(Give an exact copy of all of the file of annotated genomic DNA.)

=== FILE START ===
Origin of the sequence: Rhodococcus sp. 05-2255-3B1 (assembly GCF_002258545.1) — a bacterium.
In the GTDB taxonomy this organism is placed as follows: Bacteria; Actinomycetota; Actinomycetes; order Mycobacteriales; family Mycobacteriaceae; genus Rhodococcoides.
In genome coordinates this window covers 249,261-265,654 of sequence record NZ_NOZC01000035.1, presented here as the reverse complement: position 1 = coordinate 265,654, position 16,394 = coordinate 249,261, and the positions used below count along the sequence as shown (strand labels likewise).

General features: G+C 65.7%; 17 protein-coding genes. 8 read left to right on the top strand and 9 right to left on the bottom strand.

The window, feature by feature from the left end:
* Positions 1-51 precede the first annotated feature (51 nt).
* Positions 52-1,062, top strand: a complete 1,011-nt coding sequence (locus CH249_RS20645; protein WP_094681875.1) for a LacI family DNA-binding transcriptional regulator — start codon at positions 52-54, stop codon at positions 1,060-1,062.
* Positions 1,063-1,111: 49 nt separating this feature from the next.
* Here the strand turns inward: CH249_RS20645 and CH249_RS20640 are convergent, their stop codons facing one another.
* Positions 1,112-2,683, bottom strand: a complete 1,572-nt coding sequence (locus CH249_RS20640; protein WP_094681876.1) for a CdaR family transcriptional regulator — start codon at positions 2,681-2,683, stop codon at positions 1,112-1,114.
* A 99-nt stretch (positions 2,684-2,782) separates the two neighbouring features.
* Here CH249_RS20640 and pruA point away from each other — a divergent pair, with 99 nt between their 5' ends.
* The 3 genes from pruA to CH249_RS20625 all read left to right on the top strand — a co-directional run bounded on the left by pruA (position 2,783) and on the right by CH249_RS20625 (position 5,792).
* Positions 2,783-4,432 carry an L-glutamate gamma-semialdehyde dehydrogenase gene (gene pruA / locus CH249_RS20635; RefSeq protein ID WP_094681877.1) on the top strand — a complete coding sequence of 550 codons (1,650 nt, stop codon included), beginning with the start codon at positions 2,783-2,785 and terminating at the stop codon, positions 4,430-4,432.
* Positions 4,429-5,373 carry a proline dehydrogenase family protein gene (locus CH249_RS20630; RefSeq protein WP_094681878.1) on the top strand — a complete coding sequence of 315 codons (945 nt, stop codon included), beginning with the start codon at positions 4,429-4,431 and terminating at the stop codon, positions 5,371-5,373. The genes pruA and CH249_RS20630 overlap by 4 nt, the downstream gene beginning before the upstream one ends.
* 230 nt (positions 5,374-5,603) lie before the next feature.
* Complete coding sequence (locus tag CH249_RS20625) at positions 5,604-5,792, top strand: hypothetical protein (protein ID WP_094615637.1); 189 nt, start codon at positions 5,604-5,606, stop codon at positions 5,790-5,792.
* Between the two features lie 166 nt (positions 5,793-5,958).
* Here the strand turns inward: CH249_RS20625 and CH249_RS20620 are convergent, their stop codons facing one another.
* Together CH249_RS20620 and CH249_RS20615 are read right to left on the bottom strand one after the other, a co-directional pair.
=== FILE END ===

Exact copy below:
Origin of the sequence: Rhodococcus sp. 05-2255-3B1 (assembly GCF_002258545.1) — a bacterium.
In the GTDB taxonomy this organism is placed as follows: Bacteria; Actinomycetota; Actinomycetes; order Mycobacteriales; family Mycobacteriaceae; genus Rhodococcoides.
In genome coordinates this window covers 249,261-265,654 of sequence record NZ_NOZC01000035.1, presented here as the reverse complement: position 1 = coordinate 265,654, position 16,394 = coordinate 249,261, and the positions used below count along the sequence as shown (strand labels likewise).

General features: G+C 65.7%; 17 protein-coding genes. 8 read left to right on the top strand and 9 right to left on the bottom strand.

The window, feature by feature from the left end:
* Positions 1-51 precede the first annotated feature (51 nt).
* Positions 52-1,062, top strand: a complete 1,011-nt coding sequence (locus CH249_RS20645; protein WP_094681875.1) for a LacI family DNA-binding transcriptional regulator — start codon at positions 52-54, stop codon at positions 1,060-1,062.
* Positions 1,063-1,111: 49 nt separating this feature from the next.
* Here the strand turns inward: CH249_RS20645 and CH249_RS20640 are convergent, their stop codons facing one another.
* Positions 1,112-2,683, bottom strand: a complete 1,572-nt coding sequence (locus CH249_RS20640; protein WP_094681876.1) for a CdaR family transcriptional regulator — start codon at positions 2,681-2,683, stop codon at positions 1,112-1,114.
* A 99-nt stretch (positions 2,684-2,782) separates the two neighbouring features.
* Here CH249_RS20640 and pruA point away from each other — a divergent pair, with 99 nt between their 5' ends.
* The 3 genes from pruA to CH249_RS20625 all read left to right on the top strand — a co-directional run bounded on the left by pruA (position 2,783) and on the right by CH249_RS20625 (position 5,792).
* Positions 2,783-4,432 carry an L-glutamate gamma-semialdehyde dehydrogenase gene (gene pruA / locus CH249_RS20635; RefSeq protein ID WP_094681877.1) on the top strand — a complete coding sequence of 550 codons (1,650 nt, stop codon included), beginning with the start codon at positions 2,783-2,785 and terminating at the stop codon, positions 4,430-4,432.
* Positions 4,429-5,373 carry a proline dehydrogenase family protein gene (locus CH249_RS20630; RefSeq protein WP_094681878.1) on the top strand — a complete coding sequence of 315 codons (945 nt, stop codon included), beginning with the start codon at positions 4,429-4,431 and terminating at the stop codon, positions 5,371-5,373. The genes pruA and CH249_RS20630 overlap by 4 nt, the downstream gene beginning before the upstream one ends.
* 230 nt (positions 5,374-5,603) lie before the next feature.
* Complete coding sequence (locus tag CH249_RS20625) at positions 5,604-5,792, top strand: hypothetical protein (protein ID WP_094615637.1); 189 nt, start codon at positions 5,604-5,606, stop codon at positions 5,790-5,792.
* Between the two features lie 166 nt (positions 5,793-5,958).
* Here the strand turns inward: CH249_RS20625 and CH249_RS20620 are convergent, their stop codons facing one another.
* Together CH249_RS20620 and CH249_RS20615 are read right to left on the bottom strand one after the other, a co-directional pair.